The Duplex

Written by Mimi Kramer on . Posted in Miscellaneous, Posts.



I went to
see a $4500-a-month apartment last week–a one-bedroom in The Century. There
was a two-bedroom being shown that day as well, by a broker from Halstead. An
open house. That one was going for $5950. I thought of sticking my head in,
but I decided $4500 a month was my outside limit.


The Century,
you may or may not know, is one of the truly great prewar apartment buildings
on Central Park W.
It’s the southernmost one, the first you come to as you walk
north
along CPW from Columbus Circle. I grew up in one of the great Upper West Side
prewars myself–The Ardsely, farther up on CPW–and just moved into
a pretty nice one even farther uptown. But The Century (I hope it will offend
neither my former nor my current neighbors for me to say) is in a whole other
class.



Built in
1931, it’s called The Century because it stands on the site where the Century
Theater stood from 1909 until 1931. Known during its first instantiation as
the New Theater, The Century had been the Brooklyn Academy of Music of its day,
the city’s first-ever nonprofit theater, conceived and built by the great
arts patron and impresario Otto Kahn. It’s where Caruso sang and Diaghilev
and Isadora danced, where Duse blushed and where Stanislavsky brought the Moscow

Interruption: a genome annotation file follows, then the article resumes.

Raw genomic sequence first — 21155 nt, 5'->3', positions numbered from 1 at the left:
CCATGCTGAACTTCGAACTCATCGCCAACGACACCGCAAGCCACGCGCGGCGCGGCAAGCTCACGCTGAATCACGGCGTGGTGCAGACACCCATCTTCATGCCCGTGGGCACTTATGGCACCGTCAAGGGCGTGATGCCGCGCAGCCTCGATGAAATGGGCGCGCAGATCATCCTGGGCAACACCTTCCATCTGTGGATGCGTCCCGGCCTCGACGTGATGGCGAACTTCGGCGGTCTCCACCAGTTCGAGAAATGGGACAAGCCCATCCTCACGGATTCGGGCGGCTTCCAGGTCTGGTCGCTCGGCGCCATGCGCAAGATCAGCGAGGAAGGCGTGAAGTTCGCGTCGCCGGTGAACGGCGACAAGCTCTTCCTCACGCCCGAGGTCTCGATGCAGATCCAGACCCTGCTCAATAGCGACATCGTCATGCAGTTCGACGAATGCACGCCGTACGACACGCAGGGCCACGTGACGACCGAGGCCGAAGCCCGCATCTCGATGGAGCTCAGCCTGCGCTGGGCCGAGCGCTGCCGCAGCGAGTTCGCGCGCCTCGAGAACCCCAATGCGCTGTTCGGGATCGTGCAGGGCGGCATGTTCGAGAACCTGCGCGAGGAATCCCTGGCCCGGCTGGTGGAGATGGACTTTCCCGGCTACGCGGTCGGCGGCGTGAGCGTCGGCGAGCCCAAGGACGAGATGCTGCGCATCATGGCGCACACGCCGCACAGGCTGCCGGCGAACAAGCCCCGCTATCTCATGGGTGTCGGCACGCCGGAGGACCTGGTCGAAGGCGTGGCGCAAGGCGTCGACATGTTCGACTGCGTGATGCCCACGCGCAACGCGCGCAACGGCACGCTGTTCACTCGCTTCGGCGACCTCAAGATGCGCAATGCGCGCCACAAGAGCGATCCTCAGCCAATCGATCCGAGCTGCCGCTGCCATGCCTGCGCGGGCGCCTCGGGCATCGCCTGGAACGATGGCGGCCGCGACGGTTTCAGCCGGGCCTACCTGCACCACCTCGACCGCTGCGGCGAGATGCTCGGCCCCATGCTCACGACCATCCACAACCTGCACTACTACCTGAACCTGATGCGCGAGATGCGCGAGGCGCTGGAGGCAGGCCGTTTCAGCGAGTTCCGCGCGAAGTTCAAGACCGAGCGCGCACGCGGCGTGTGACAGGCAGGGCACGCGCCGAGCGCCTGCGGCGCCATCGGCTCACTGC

Art Theater when they first came to New York in 1923. The young Gershwin worked
there as a rehearsal pianist and accompanist, and "God Bless America"
would have debuted there if Irving Berlin had not cut the song from Yip,
Yip, Yaphank!
at the last minute. Texas Guinan ran a speakeasy in the basement
of The Century during Prohibition, and at one point there was a nightclub–the
Century Grove–in the rooftop garden.


The smart
money is rarely ever on nonprofit theater, and the Century was never a great
success. Both the theater’s location and its fare, it seems, were too out-of-the-way–first
in 1910, when Kahn gave up on the enterprise and sold the theater to the brothers
Shubert, and again in the late 1920s, when they, too, decided that they had
had it with trying to run an uptown opera house and traded the site to the real
estate and theater developer Irwin S. Chanin in exchange for his interest in
the Roxy, the Biltmore and the Majestic.


Chanin had
envisioned (planned, had designed and laid the foundations for) a 65-story multi-use
building, part office building, part luxury apartment house, part hotel, part
embassy and part mall. Several floors had been allotted for retail space, another
30 to the French consulate. It was to have been called the Palais de France.
Construction had already begun in 1929 when the stock market crashed and Chanin
had to rethink things entirely, redesigning the building in such a way as to
lure people who could no longer afford a kind of luxury to which they still
longed to pretend.


The result
was a garland of idiosyncratic dwellings designed for ordinary people with a
view to making them feel as though elegance and gracious living had not entirely
vanished from their lives. Particularly ingenious was a series of one-bedroom
duplexes unconventionally laid out with upstairs bedrooms periscoping off to